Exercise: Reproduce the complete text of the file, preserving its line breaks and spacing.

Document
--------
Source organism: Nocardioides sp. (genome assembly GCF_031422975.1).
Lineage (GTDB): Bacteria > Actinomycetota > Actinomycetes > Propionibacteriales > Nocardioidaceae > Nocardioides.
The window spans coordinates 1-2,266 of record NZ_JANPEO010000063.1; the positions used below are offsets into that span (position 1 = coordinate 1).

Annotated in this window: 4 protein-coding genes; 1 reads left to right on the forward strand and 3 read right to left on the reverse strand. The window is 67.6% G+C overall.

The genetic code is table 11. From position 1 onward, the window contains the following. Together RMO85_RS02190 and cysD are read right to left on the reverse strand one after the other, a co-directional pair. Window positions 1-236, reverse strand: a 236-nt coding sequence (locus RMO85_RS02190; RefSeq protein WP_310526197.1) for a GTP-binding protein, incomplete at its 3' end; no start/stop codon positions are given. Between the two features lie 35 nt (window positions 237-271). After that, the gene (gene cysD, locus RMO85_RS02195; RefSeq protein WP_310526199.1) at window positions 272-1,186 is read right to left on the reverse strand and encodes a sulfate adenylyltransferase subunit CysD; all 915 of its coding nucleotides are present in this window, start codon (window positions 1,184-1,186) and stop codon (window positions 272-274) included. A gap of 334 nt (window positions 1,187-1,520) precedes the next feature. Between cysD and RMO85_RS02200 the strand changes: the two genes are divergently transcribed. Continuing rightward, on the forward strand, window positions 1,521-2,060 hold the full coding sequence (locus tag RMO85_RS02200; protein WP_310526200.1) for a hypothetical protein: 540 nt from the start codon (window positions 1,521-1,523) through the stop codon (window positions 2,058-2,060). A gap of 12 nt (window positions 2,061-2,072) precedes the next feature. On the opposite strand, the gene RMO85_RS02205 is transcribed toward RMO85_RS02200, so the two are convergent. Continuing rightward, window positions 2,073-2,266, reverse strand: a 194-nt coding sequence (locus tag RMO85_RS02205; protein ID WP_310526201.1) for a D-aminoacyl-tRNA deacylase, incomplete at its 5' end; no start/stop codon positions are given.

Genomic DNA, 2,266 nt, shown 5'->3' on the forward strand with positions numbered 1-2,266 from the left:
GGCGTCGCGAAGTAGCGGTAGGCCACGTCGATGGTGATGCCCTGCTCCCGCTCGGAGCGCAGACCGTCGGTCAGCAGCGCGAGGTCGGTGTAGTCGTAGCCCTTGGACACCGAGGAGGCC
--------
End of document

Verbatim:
Source organism: Nocardioides sp. (genome assembly GCF_031422975.1).
Lineage (GTDB): Bacteria > Actinomycetota > Actinomycetes > Propionibacteriales > Nocardioidaceae > Nocardioides.
The window spans coordinates 1-2,266 of record NZ_JANPEO010000063.1; the positions used below are offsets into that span (position 1 = coordinate 1).

Annotated in this window: 4 protein-coding genes; 1 reads left to right on the forward strand and 3 read right to left on the reverse strand. The window is 67.6% G+C overall.

The genetic code is table 11. From position 1 onward, the window contains the following. Together RMO85_RS02190 and cysD are read right to left on the reverse strand one after the other, a co-directional pair. Window positions 1-236, reverse strand: a 236-nt coding sequence (locus RMO85_RS02190; RefSeq protein WP_310526197.1) for a GTP-binding protein, incomplete at its 3' end; no start/stop codon positions are given. Between the two features lie 35 nt (window positions 237-271). After that, the gene (gene cysD, locus RMO85_RS02195; RefSeq protein WP_310526199.1) at window positions 272-1,186 is read right to left on the reverse strand and encodes a sulfate adenylyltransferase subunit CysD; all 915 of its coding nucleotides are present in this window, start codon (window positions 1,184-1,186) and stop codon (window positions 272-274) included. A gap of 334 nt (window positions 1,187-1,520) precedes the next feature. Between cysD and RMO85_RS02200 the strand changes: the two genes are divergently transcribed. Continuing rightward, on the forward strand, window positions 1,521-2,060 hold the full coding sequence (locus tag RMO85_RS02200; protein WP_310526200.1) for a hypothetical protein: 540 nt from the start codon (window positions 1,521-1,523) through the stop codon (window positions 2,058-2,060). A gap of 12 nt (window positions 2,061-2,072) precedes the next feature. On the opposite strand, the gene RMO85_RS02205 is transcribed toward RMO85_RS02200, so the two are convergent. Continuing rightward, window positions 2,073-2,266, reverse strand: a 194-nt coding sequence (locus tag RMO85_RS02205; protein ID WP_310526201.1) for a D-aminoacyl-tRNA deacylase, incomplete at its 5' end; no start/stop codon positions are given.

Genomic DNA, 2,266 nt, shown 5'->3' on the forward strand with positions numbered 1-2,266 from the left:
GGCGTCGCGAAGTAGCGGTAGGCCACGTCGATGGTGATGCCCTGCTCCCGCTCGGAGCGCAGACCGTCGGTCAGCAGCGCGAGGTCGGTGTAGTCGTAGCCCTTGGACACCGAGGAGGCC